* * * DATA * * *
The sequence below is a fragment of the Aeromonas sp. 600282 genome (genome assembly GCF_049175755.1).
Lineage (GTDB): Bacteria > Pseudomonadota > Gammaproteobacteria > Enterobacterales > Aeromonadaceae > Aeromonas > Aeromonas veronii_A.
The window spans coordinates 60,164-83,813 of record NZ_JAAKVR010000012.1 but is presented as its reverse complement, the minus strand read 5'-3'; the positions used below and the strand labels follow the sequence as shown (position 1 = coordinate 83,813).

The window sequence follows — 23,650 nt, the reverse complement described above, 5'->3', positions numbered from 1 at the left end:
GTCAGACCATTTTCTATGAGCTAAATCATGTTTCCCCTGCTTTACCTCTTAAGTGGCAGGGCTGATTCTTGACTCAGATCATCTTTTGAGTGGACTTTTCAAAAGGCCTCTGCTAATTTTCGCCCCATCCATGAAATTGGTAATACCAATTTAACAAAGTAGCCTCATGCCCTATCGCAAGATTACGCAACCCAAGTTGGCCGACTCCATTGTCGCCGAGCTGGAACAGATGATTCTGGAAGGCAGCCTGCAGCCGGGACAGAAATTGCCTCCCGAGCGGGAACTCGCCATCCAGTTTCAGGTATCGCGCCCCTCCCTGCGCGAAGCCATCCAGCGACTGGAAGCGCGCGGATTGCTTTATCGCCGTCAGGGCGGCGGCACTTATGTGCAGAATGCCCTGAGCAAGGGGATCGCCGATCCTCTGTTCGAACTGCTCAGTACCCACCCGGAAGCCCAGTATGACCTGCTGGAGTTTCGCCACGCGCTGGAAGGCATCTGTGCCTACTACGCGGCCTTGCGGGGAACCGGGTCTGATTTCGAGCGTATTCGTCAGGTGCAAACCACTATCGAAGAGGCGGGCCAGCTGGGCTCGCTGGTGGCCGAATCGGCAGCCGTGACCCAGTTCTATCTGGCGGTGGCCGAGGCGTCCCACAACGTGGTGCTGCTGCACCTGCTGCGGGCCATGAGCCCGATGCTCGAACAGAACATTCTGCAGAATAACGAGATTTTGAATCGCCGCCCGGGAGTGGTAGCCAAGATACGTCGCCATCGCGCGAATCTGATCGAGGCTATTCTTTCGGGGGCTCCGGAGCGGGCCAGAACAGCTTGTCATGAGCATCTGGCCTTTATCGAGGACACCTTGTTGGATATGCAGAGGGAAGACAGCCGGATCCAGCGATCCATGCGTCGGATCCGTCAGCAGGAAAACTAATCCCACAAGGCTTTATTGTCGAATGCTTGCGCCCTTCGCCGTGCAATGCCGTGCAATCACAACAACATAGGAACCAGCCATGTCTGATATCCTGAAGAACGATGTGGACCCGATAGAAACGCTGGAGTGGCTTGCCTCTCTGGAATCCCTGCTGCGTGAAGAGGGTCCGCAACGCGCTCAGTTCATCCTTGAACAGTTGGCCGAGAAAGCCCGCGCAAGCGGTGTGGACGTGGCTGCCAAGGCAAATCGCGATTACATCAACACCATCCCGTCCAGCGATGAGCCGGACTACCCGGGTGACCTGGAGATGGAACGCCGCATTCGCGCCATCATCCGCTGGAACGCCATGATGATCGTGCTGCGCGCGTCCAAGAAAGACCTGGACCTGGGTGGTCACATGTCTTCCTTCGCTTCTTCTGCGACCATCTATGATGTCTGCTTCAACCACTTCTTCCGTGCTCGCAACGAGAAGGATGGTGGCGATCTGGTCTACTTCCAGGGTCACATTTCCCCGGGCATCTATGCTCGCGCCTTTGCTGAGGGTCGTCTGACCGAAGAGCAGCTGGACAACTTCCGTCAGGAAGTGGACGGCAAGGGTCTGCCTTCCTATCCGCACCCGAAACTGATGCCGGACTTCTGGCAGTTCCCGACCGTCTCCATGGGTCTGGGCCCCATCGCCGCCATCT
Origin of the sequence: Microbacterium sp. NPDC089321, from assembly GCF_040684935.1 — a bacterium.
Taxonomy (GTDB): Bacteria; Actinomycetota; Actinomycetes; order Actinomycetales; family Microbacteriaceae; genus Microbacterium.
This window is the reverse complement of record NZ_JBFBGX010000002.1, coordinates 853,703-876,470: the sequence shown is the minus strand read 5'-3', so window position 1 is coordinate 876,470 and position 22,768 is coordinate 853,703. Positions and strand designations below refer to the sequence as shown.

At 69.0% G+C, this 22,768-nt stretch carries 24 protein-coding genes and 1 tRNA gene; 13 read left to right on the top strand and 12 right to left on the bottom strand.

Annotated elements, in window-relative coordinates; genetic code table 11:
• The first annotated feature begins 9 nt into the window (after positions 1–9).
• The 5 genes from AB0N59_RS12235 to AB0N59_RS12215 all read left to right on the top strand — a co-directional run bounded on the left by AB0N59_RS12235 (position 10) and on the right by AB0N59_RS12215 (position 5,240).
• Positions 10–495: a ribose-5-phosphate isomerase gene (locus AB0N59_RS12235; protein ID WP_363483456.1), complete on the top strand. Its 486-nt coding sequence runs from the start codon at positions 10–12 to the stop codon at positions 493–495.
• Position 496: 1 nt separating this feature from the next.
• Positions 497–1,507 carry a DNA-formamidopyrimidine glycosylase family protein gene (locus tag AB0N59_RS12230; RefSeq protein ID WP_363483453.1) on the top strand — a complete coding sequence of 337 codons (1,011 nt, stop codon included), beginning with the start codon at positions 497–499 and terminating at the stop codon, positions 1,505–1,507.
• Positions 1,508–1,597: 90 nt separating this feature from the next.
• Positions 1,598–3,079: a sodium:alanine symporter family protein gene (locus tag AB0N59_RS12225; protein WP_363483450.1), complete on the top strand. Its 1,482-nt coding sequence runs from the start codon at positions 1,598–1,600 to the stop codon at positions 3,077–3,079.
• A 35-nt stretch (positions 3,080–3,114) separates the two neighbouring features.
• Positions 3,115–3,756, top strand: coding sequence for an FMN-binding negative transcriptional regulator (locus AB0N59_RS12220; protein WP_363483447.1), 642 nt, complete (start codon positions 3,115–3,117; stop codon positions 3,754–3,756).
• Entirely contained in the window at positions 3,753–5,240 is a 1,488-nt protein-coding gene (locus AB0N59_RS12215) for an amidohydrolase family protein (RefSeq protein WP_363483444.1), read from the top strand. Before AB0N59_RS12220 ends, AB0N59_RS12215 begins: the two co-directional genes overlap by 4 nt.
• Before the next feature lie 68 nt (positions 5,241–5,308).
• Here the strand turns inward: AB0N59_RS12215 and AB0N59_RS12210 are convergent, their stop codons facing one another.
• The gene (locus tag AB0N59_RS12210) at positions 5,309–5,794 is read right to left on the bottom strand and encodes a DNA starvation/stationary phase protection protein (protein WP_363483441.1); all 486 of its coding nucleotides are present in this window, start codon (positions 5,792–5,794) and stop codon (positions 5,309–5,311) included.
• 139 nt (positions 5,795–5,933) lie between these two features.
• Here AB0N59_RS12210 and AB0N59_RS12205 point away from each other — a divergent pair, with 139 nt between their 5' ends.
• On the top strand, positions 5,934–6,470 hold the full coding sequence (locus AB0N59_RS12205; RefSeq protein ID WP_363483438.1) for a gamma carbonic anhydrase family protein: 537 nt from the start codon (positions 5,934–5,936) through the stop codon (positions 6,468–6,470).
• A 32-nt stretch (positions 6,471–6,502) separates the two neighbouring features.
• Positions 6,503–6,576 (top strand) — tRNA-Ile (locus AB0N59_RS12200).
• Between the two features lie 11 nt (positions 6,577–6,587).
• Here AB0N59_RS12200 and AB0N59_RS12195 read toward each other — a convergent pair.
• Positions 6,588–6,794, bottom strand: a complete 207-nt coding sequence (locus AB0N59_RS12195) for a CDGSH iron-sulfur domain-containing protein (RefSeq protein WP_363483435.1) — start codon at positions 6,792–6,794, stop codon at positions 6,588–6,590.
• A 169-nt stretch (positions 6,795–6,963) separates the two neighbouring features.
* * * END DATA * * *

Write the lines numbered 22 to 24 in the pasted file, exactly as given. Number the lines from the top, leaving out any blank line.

• Here the strand turns inward: AB0N59_RS12215 and AB0N59_RS12210 are convergent, their stop codons facing one another.
• The gene (locus tag AB0N59_RS12210) at positions 5,309–5,794 is read right to left on the bottom strand and encodes a DNA starvation/stationary phase protection protein (protein WP_363483441.1); all 486 of its coding nucleotides are present in this window, start codon (positions 5,792–5,794) and stop codon (positions 5,309–5,311) included.
• 139 nt (positions 5,795–5,933) lie between these two features.